When Richard and Mildred Loving got married, they had to choose their location carefully. You see, Richard was white and Mildred was black and in 1962 America, this made their marriage illegal in 16 states including Virginia where they lived. Returning home after their honeymoon, police broke into their bedroom in the middle of the night and arrested them.
Much to the disappointment of authorities, Richard and Mildred weren’t having sex at the time so they couldn’t be charged with the crime of ‘interracial intercourse’. They were still hauled off to jail and charged for being married. The judge ruled their vows null and void, noting that “Almighty God created the races white, black, yellow, Malay and red and He placed them on separate continents. The fact that He separated the races shows that He did not intend for the races to mix”. Nice.
Richard and Mildred were forced to move to Washington DC where their marriage was recognised but after a few years they were desperate to visit their family and friends. Facing arrest if they returned home, two civil rights lawyers took their case to the US Supreme Court where the judges overturned the Interracial Marriage Act in 1967. In their unanimous ruling, they noted that: “The freedom to marry has long been recognised as one of the vital personal rights essential to the orderly pursuit of happiness by free men” (and women one would assume). Happy and orderly. Amen to that. The idea of two people being banned from marriage because their skin didn’t match is a preposterous one to consider in 2010.
So how can we blithely accept the same kind of discrimination based on sexuality? How long until we look back at 2010 and say REALLY? What were people THINKING? My guess is it won’t be too long. Because the arguments against same-sex marriage are just too silly.
The most vocal opponents base their arguments on God and the bible. Which is ironic given that marriage certainly didn’t start out as a religious institution. For most of European history, it was simply a business arrangement. Love and God had nothing to do with it, which is why the church was anti-marriage; because it undermined its power base. Today, you may choose to get married in a house of worship but that’s not what makes your vows legally binding. Marriage is a civil institution so how can we allow some taxpayers to do it and not others?
In Committed, Elizabeth Gilbert’s book about marriage where I first read the story of Richard and Mildred Loving (yes, their real names), I also learned that over centuries, the only thing consistent about marriage has been its ability to evolve. Adapting to changing social standards is the only reason it’s still around. So the idea of same-sex couples ‘eroding’ the institution of marriage is pure poppycock. It’s simply evolving in the same way it has for centuries.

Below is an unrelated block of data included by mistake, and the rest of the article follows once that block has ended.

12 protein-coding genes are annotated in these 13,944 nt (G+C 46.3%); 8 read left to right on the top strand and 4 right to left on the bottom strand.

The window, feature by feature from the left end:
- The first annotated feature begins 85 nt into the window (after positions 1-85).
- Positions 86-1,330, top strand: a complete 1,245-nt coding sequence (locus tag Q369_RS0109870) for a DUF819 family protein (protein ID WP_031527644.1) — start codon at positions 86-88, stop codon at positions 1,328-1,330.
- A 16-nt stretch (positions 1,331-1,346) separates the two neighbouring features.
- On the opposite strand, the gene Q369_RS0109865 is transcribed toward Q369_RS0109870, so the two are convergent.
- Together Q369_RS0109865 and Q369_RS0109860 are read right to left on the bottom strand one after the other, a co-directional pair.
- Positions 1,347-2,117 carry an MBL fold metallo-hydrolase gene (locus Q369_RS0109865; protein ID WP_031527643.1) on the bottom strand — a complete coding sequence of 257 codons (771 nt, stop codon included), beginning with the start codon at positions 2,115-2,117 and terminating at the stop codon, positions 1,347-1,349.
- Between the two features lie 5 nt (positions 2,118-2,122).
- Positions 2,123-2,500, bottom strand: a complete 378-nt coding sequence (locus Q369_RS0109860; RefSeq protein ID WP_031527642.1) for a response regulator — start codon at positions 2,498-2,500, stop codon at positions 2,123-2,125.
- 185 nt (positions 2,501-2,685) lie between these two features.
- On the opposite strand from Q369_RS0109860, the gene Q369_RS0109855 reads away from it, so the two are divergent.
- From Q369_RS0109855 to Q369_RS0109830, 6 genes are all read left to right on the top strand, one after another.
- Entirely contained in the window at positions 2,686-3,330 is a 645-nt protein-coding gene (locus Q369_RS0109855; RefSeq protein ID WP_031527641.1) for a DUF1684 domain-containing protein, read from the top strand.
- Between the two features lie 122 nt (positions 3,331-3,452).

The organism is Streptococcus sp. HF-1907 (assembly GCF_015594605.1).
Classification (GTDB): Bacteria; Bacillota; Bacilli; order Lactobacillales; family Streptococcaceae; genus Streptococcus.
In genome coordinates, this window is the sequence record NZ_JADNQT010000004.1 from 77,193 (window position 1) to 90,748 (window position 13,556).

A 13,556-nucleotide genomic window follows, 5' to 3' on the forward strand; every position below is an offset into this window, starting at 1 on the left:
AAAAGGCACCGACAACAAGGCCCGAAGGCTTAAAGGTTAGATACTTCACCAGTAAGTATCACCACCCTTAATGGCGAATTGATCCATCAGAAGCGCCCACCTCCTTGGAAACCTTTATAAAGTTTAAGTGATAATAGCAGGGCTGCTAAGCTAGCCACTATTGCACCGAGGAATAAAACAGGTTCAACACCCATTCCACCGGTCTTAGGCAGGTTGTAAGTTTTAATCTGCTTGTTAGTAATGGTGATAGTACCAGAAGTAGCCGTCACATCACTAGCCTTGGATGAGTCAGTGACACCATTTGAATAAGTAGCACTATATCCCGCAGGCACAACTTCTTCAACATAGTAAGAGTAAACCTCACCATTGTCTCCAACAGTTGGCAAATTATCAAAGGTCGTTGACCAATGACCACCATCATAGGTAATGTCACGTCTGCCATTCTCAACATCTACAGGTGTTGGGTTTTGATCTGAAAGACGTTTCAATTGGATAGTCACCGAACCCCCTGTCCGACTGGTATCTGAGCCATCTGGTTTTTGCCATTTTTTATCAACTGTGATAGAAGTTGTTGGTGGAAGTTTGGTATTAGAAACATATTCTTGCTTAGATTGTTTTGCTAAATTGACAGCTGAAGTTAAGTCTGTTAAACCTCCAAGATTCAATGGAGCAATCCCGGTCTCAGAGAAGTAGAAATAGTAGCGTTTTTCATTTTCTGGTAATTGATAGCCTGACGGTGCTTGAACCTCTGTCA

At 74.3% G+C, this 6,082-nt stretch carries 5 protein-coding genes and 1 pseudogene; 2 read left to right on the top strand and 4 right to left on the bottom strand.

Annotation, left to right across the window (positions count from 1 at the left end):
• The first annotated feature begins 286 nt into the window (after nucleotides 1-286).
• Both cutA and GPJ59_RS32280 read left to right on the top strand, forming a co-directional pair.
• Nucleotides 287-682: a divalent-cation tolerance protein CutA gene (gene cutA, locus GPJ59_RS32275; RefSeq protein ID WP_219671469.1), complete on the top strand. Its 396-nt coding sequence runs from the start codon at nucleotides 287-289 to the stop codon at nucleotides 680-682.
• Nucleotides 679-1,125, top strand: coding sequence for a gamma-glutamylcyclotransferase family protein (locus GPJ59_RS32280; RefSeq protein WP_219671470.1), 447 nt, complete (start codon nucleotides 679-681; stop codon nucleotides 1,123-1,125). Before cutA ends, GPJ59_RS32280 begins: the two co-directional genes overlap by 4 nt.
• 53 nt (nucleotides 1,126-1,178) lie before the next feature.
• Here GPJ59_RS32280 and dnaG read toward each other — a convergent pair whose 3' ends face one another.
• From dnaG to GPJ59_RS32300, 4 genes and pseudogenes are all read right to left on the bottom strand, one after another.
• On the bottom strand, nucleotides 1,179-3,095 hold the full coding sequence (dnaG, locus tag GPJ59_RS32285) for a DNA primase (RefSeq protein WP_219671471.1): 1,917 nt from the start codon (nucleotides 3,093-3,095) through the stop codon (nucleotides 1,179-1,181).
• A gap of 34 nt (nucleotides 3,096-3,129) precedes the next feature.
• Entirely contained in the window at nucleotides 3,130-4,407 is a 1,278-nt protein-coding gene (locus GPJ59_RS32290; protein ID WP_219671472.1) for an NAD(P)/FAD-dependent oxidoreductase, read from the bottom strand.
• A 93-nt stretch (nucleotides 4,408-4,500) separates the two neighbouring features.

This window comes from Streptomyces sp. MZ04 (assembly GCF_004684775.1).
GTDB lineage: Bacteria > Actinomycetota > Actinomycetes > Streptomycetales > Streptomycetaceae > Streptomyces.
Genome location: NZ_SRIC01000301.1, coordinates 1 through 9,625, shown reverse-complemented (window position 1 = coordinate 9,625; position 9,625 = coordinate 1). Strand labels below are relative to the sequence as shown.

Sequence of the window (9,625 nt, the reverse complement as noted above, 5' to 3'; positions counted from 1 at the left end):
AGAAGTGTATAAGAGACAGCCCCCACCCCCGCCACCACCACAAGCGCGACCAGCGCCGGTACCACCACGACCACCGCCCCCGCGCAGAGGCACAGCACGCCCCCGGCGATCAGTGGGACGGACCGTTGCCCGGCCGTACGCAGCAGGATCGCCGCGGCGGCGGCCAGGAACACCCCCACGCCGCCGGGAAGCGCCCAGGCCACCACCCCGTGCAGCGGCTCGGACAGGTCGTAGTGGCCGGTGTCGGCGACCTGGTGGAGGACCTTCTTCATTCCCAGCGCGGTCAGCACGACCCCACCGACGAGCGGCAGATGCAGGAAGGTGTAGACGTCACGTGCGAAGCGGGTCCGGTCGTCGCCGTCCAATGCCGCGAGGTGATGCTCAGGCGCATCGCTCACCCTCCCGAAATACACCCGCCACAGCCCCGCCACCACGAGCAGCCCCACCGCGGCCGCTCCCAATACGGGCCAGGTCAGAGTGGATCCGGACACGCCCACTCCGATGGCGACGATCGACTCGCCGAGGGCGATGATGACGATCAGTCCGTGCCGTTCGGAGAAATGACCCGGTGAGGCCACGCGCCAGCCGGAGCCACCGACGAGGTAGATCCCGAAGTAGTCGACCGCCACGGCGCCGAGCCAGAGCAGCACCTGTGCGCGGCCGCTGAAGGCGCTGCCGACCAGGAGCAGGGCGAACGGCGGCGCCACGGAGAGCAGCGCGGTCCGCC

I’ve never understood the ‘eroding’ or ‘devaluing’ argument against gay marriage. If two people want to pledge their love and lifelong commitment in front of their friends, family and even children, what does that have to do with my marriage? How can that possibly be to its detriment? Does Tiger Wood’s definition of marriage affect mine? Hell to the no.= display_ad('x18', 'hidden-xs hidden-md mm_incontent', 'MM In Content'); ?>= display_ad('x20', 'visible-xs mm_mob_incontent', 'MM In Content (Mobile)'); ?>
Gilbert also makes the point that as an institution, modern marriage is in pretty bad shape. Fewer people want to get married and those who do, often bin their vows a few years later. So while heterosexuals are walking away from marriage in droves, there’s a steady stream of gay people trying to head the other way. Except their path is blocked by governments and religious leaders because…well, nobody seems to be able to come up with a very good reason beyond ‘just because’.
Julia Gillard is neither married nor religious and I don’t for a moment believe her public opposition to marriage for same sex couples is her privately held view. It just doesn’t seem to fit. The Coalition doesn’t seem to have a policy beyond “Not on our watch, buddy”.
Here’s a fun fact: when the US Supreme Court legalised interracial marriage in 1967, a whopping 70% of Americans strongly disagreed. It happened anyway. So when politicians hide behind public opinion polls, it’s disingenuous. And cowardly. Sometimes you have to do what’s right – not what’s popular – and public opinion inevitably catches up.
Not all same sex couples want to marry. Some don’t believe in it or think it’s unnecessary. Just like straight couples! Surprise! One gay man who has been with his partner more than a decade explains that he doesn’t want to marry but supports same sex couples who do: “I don’t really care why they want to tie the knot, I just want them to have the right to.”
I feel the same way and if you do too, start making some noise. Heterosexual people and married people and single people need to stand up and say, “I’m secure enough in myself or my relationship not to be threatened by the definition of marriage becoming a little more inclusive of other loving couples.”
There, that wasn’t so hard, was it?